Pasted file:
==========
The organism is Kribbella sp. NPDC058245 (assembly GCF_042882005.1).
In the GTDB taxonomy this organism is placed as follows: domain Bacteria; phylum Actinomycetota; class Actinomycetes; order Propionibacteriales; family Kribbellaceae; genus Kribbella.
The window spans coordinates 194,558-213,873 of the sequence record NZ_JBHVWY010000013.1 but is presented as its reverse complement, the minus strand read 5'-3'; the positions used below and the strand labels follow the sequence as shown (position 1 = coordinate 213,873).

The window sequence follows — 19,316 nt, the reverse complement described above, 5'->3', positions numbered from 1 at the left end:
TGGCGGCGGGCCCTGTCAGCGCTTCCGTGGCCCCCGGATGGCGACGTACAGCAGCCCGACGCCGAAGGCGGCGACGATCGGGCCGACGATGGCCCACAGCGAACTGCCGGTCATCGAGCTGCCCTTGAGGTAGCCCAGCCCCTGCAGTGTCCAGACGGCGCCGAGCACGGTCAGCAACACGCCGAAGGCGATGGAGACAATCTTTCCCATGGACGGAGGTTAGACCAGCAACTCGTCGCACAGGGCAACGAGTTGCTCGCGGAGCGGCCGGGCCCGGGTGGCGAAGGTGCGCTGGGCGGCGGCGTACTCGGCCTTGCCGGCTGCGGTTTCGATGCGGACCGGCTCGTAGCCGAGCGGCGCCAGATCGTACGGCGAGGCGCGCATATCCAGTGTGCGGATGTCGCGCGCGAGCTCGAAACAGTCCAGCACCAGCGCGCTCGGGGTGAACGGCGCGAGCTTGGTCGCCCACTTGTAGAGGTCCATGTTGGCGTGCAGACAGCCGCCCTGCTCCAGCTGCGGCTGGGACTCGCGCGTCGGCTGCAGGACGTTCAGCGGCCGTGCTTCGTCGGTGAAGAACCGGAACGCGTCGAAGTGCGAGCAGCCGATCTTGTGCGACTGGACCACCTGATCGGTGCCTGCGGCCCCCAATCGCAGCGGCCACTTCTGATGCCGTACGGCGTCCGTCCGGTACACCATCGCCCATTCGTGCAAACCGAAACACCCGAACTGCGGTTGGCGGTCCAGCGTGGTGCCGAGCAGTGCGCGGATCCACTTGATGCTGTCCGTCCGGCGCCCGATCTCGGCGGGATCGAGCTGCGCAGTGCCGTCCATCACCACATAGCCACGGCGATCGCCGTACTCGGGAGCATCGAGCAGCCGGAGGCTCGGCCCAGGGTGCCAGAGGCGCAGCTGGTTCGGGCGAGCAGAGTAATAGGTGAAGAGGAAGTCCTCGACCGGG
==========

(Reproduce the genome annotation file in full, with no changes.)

The organism is Kribbella sp. NPDC058245 (assembly GCF_042882005.1).
In the GTDB taxonomy this organism is placed as follows: domain Bacteria; phylum Actinomycetota; class Actinomycetes; order Propionibacteriales; family Kribbellaceae; genus Kribbella.
The window spans coordinates 194,558-213,873 of the sequence record NZ_JBHVWY010000013.1 but is presented as its reverse complement, the minus strand read 5'-3'; the positions used below and the strand labels follow the sequence as shown (position 1 = coordinate 213,873).

The window sequence follows — 19,316 nt, the reverse complement described above, 5'->3', positions numbered from 1 at the left end:
TGGCGGCGGGCCCTGTCAGCGCTTCCGTGGCCCCCGGATGGCGACGTACAGCAGCCCGACGCCGAAGGCGGCGACGATCGGGCCGACGATGGCCCACAGCGAACTGCCGGTCATCGAGCTGCCCTTGAGGTAGCCCAGCCCCTGCAGTGTCCAGACGGCGCCGAGCACGGTCAGCAACACGCCGAAGGCGATGGAGACAATCTTTCCCATGGACGGAGGTTAGACCAGCAACTCGTCGCACAGGGCAACGAGTTGCTCGCGGAGCGGCCGGGCCCGGGTGGCGAAGGTGCGCTGGGCGGCGGCGTACTCGGCCTTGCCGGCTGCGGTTTCGATGCGGACCGGCTCGTAGCCGAGCGGCGCCAGATCGTACGGCGAGGCGCGCATATCCAGTGTGCGGATGTCGCGCGCGAGCTCGAAACAGTCCAGCACCAGCGCGCTCGGGGTGAACGGCGCGAGCTTGGTCGCCCACTTGTAGAGGTCCATGTTGGCGTGCAGACAGCCGCCCTGCTCCAGCTGCGGCTGGGACTCGCGCGTCGGCTGCAGGACGTTCAGCGGCCGTGCTTCGTCGGTGAAGAACCGGAACGCGTCGAAGTGCGAGCAGCCGATCTTGTGCGACTGGACCACCTGATCGGTGCCTGCGGCCCCCAATCGCAGCGGCCACTTCTGATGCCGTACGGCGTCCGTCCGGTACACCATCGCCCATTCGTGCAAACCGAAACACCCGAACTGCGGTTGGCGGTCCAGCGTGGTGCCGAGCAGTGCGCGGATCCACTTGATGCTGTCCGTCCGGCGCCCGATCTCGGCGGGATCGAGCTGCGCAGTGCCGTCCATCACCACATAGCCACGGCGATCGCCGTACTCGGGAGCATCGAGCAGCCGGAGGCTCGGCCCAGGGTGCCAGAGGCGCAGCTGGTTCGGGCGAGCAGAGTAATAGGTGAAGAGGAAGTCCTCGACCGGG